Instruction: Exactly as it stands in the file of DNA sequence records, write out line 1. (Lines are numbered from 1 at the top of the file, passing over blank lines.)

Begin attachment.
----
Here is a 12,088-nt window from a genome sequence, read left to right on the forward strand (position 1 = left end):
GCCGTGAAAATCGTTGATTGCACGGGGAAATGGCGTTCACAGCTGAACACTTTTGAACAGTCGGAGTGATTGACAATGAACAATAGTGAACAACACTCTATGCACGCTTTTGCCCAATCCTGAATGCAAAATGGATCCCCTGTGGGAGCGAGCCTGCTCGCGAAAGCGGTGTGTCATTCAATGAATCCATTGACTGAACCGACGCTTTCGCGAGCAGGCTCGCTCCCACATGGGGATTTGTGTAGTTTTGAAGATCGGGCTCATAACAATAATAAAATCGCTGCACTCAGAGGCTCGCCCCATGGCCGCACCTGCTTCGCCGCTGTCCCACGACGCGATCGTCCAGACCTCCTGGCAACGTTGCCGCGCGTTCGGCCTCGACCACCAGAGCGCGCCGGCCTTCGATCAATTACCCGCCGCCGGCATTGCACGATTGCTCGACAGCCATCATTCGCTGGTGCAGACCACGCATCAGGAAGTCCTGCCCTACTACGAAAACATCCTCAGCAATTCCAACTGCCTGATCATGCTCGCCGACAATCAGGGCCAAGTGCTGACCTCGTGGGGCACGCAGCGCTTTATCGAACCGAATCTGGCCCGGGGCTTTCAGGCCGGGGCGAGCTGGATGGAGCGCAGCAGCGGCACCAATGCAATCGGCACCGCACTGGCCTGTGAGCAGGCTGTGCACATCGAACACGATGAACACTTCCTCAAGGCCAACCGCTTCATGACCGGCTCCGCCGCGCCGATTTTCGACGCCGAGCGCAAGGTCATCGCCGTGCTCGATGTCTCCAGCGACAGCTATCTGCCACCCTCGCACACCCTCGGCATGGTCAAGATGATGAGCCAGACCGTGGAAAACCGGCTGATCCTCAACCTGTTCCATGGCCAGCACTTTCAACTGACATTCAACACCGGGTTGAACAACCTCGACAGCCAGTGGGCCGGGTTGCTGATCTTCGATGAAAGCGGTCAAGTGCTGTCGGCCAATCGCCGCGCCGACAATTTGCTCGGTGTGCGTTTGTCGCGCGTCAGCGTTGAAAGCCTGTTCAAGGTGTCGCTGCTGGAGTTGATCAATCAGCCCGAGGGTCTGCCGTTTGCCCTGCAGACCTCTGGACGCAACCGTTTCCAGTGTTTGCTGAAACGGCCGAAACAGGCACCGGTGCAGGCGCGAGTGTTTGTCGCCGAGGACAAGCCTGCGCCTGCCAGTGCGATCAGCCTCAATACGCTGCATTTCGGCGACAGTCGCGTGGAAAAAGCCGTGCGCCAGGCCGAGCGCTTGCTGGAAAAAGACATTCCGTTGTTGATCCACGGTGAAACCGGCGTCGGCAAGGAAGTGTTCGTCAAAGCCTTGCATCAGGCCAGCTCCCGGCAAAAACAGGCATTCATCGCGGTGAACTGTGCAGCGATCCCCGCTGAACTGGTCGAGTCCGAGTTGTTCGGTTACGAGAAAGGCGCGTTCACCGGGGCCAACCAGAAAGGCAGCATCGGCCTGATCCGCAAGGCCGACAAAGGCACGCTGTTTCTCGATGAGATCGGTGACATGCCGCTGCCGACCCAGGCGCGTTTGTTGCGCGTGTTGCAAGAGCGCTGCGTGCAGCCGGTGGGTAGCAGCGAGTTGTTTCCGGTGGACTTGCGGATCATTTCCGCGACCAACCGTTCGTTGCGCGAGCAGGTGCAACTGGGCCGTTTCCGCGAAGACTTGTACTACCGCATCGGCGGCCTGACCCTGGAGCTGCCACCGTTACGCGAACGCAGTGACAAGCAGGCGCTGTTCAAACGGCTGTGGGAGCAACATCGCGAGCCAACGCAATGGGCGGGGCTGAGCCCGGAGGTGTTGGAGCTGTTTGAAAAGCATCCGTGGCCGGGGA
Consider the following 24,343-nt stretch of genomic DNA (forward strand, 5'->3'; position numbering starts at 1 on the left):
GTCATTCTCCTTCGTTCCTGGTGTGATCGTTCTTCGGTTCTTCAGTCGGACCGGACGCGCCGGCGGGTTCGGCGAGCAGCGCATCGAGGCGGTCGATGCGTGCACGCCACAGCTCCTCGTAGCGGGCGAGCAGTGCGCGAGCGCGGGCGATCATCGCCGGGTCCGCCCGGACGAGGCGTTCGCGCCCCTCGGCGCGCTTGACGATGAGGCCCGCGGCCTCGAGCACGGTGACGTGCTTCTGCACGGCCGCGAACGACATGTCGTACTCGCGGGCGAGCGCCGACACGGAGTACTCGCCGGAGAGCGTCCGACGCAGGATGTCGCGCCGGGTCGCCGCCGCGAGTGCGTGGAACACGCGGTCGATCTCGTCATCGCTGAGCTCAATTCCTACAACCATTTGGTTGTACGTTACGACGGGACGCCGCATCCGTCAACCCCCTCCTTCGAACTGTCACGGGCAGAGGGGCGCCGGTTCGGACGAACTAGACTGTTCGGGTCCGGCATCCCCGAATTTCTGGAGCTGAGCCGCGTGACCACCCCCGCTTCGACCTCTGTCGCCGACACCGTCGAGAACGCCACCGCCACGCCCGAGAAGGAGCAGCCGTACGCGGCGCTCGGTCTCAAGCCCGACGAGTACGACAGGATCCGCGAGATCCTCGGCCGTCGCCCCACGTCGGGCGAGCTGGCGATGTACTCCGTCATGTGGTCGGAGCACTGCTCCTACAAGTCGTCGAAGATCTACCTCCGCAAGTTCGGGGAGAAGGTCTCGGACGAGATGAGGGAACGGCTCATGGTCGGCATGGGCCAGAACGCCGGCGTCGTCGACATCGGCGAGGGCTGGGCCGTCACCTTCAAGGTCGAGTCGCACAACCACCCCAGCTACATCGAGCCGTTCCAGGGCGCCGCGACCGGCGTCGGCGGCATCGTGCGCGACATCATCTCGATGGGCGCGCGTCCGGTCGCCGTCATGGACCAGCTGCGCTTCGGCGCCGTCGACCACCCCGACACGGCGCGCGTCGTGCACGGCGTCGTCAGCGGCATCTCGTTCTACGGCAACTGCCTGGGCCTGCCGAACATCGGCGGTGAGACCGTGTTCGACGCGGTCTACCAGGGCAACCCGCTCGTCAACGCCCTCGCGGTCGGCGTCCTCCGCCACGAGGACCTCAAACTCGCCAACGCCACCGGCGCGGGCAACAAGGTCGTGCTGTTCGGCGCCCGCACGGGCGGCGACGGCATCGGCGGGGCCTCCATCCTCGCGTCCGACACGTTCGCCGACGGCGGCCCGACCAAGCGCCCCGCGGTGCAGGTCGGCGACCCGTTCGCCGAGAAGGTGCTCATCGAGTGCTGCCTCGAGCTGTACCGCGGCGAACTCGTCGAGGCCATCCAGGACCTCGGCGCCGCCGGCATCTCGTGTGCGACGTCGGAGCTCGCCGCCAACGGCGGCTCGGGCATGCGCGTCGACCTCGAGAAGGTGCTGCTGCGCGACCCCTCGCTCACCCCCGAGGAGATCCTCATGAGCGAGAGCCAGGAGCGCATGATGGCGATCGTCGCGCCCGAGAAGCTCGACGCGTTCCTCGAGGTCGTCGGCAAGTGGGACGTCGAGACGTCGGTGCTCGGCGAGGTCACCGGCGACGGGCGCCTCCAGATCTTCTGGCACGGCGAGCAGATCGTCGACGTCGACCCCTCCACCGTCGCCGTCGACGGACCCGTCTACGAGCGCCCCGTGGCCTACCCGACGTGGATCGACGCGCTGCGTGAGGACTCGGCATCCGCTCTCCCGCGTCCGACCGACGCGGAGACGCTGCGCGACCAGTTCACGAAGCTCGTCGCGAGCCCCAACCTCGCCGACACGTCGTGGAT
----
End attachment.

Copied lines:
Here is a 12,088-nt window from a genome sequence, read left to right on the forward strand (position 1 = left end):